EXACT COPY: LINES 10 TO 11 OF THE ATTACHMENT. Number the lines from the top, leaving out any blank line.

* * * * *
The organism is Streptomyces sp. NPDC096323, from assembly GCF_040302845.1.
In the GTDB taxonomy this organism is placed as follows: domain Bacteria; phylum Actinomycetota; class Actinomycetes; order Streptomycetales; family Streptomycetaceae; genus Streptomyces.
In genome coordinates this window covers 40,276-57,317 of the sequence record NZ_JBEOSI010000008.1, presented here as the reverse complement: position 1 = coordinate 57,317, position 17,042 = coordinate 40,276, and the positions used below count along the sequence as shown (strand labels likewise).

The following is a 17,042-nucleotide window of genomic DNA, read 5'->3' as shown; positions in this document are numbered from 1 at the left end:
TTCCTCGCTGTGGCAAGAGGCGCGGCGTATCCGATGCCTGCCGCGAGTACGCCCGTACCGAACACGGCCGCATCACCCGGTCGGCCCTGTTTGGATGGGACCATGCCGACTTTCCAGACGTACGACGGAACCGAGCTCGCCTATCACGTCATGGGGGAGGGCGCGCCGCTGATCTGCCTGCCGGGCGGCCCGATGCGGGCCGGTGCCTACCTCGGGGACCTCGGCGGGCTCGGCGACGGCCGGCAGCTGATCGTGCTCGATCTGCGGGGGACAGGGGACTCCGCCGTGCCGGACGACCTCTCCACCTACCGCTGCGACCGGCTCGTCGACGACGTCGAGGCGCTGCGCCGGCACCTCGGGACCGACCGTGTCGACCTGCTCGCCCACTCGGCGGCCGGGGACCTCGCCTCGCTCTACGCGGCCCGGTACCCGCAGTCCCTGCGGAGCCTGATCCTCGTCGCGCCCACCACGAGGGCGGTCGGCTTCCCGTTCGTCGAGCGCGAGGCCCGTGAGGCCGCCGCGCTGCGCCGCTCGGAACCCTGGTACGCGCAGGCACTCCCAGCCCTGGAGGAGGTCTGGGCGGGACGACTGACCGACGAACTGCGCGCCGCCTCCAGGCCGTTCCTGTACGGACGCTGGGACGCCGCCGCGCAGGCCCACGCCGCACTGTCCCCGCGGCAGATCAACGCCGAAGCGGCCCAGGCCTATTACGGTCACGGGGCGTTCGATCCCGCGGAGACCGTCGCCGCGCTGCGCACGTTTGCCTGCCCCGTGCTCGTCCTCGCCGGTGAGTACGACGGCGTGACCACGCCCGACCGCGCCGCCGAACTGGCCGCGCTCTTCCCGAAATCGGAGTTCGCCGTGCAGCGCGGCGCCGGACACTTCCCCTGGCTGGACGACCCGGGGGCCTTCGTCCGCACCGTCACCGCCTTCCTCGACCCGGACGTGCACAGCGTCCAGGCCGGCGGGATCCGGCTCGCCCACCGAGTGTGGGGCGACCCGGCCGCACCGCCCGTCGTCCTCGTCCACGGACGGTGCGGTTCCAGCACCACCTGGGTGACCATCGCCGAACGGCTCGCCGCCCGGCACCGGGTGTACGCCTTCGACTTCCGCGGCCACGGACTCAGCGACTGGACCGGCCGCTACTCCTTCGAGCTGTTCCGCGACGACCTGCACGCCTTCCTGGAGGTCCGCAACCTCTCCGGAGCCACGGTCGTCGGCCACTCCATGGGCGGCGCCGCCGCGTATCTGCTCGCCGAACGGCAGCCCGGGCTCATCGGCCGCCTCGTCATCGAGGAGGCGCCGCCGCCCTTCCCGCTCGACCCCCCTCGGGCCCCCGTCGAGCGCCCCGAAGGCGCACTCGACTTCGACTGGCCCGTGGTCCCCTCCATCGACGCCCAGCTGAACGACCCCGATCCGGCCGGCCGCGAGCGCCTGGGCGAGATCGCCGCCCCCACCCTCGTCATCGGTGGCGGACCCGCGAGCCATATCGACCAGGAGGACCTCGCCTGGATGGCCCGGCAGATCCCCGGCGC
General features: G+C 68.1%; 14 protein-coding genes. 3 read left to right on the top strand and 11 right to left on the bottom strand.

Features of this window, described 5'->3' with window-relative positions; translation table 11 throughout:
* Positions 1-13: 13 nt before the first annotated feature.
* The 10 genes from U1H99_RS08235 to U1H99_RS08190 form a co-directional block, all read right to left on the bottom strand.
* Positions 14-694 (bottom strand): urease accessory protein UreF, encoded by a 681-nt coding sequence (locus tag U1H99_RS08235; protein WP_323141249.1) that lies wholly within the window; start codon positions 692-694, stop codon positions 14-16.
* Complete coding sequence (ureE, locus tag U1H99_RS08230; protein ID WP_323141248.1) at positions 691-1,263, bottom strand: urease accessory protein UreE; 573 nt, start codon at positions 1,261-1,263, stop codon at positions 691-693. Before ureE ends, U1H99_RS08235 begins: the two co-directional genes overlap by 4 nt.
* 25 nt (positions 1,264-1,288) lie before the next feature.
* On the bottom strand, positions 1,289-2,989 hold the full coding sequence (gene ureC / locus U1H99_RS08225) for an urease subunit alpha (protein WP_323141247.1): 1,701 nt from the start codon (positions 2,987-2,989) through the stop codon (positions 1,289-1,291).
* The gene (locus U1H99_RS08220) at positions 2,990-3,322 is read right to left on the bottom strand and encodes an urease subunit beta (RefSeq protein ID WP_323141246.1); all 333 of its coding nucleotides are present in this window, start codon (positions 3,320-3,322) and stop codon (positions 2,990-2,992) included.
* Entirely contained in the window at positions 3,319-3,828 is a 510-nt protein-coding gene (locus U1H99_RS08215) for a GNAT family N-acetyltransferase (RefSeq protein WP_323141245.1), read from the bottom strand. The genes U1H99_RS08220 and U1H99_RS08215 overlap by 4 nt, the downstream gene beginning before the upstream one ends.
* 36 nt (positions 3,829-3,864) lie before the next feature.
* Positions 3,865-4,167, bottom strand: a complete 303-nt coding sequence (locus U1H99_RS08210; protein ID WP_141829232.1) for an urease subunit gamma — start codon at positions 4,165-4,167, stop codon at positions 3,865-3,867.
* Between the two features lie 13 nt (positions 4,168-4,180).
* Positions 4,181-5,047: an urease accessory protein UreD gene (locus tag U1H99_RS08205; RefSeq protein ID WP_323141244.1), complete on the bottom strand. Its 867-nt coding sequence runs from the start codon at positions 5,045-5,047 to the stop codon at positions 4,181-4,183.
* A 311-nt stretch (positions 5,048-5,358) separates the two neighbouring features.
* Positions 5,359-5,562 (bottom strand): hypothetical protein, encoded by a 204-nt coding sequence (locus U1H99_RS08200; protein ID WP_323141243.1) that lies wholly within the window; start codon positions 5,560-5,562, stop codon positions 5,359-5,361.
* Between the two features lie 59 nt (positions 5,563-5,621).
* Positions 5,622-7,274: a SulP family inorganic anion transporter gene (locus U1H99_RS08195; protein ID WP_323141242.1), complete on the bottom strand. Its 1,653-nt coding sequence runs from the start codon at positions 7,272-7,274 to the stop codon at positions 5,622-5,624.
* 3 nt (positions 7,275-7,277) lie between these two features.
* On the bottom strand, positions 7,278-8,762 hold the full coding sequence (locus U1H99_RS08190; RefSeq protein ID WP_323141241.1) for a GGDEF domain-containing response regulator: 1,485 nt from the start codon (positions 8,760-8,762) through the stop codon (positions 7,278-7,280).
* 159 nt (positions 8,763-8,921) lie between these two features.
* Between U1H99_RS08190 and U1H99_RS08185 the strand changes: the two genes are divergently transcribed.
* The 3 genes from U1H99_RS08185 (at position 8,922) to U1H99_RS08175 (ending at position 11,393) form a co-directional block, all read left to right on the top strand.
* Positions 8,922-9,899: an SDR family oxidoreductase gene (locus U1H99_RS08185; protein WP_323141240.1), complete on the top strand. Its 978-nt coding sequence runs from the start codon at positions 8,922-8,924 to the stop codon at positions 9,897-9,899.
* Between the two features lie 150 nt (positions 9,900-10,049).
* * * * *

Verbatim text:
* Positions 14-694 (bottom strand): urease accessory protein UreF, encoded by a 681-nt coding sequence (locus tag U1H99_RS08235; protein WP_323141249.1) that lies wholly within the window; start codon positions 692-694, stop codon positions 14-16.
* Complete coding sequence (ureE, locus tag U1H99_RS08230; protein ID WP_323141248.1) at positions 691-1,263, bottom strand: urease accessory protein UreE; 573 nt, start codon at positions 1,261-1,263, stop codon at positions 691-693. Before ureE ends, U1H99_RS08235 begins: the two co-directional genes overlap by 4 nt.